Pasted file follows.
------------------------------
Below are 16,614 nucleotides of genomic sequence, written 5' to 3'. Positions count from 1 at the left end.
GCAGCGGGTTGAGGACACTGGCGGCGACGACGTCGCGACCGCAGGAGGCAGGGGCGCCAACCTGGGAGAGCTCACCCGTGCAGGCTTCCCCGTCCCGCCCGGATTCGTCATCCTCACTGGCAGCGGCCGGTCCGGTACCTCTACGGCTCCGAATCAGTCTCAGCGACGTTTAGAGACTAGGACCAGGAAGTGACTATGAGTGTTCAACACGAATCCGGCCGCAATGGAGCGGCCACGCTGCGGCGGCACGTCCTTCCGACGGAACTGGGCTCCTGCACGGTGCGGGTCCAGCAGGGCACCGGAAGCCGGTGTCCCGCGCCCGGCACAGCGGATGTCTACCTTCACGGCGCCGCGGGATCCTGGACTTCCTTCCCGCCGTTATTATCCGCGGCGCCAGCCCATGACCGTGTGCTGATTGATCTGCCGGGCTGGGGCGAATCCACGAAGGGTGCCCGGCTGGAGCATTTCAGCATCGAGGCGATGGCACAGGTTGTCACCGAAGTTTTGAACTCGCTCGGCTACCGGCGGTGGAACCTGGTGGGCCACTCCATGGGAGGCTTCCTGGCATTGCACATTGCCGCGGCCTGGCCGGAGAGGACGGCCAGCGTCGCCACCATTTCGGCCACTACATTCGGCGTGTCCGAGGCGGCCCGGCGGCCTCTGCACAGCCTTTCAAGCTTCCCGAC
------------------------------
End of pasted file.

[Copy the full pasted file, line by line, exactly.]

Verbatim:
Below are 16,614 nucleotides of genomic sequence, written 5' to 3'. Positions count from 1 at the left end.
GCAGCGGGTTGAGGACACTGGCGGCGACGACGTCGCGACCGCAGGAGGCAGGGGCGCCAACCTGGGAGAGCTCACCCGTGCAGGCTTCCCCGTCCCGCCCGGATTCGTCATCCTCACTGGCAGCGGCCGGTCCGGTACCTCTACGGCTCCGAATCAGTCTCAGCGACGTTTAGAGACTAGGACCAGGAAGTGACTATGAGTGTTCAACACGAATCCGGCCGCAATGGAGCGGCCACGCTGCGGCGGCACGTCCTTCCGACGGAACTGGGCTCCTGCACGGTGCGGGTCCAGCAGGGCACCGGAAGCCGGTGTCCCGCGCCCGGCACAGCGGATGTCTACCTTCACGGCGCCGCGGGATCCTGGACTTCCTTCCCGCCGTTATTATCCGCGGCGCCAGCCCATGACCGTGTGCTGATTGATCTGCCGGGCTGGGGCGAATCCACGAAGGGTGCCCGGCTGGAGCATTTCAGCATCGAGGCGATGGCACAGGTTGTCACCGAAGTTTTGAACTCGCTCGGCTACCGGCGGTGGAACCTGGTGGGCCACTCCATGGGAGGCTTCCTGGCATTGCACATTGCCGCGGCCTGGCCGGAGAGGACGGCCAGCGTCGCCACCATTTCGGCCACTACATTCGGCGTGTCCGAGGCGGCCCGGCGGCCTCTGCACAGCCTTTCAAGCTTCCCGAC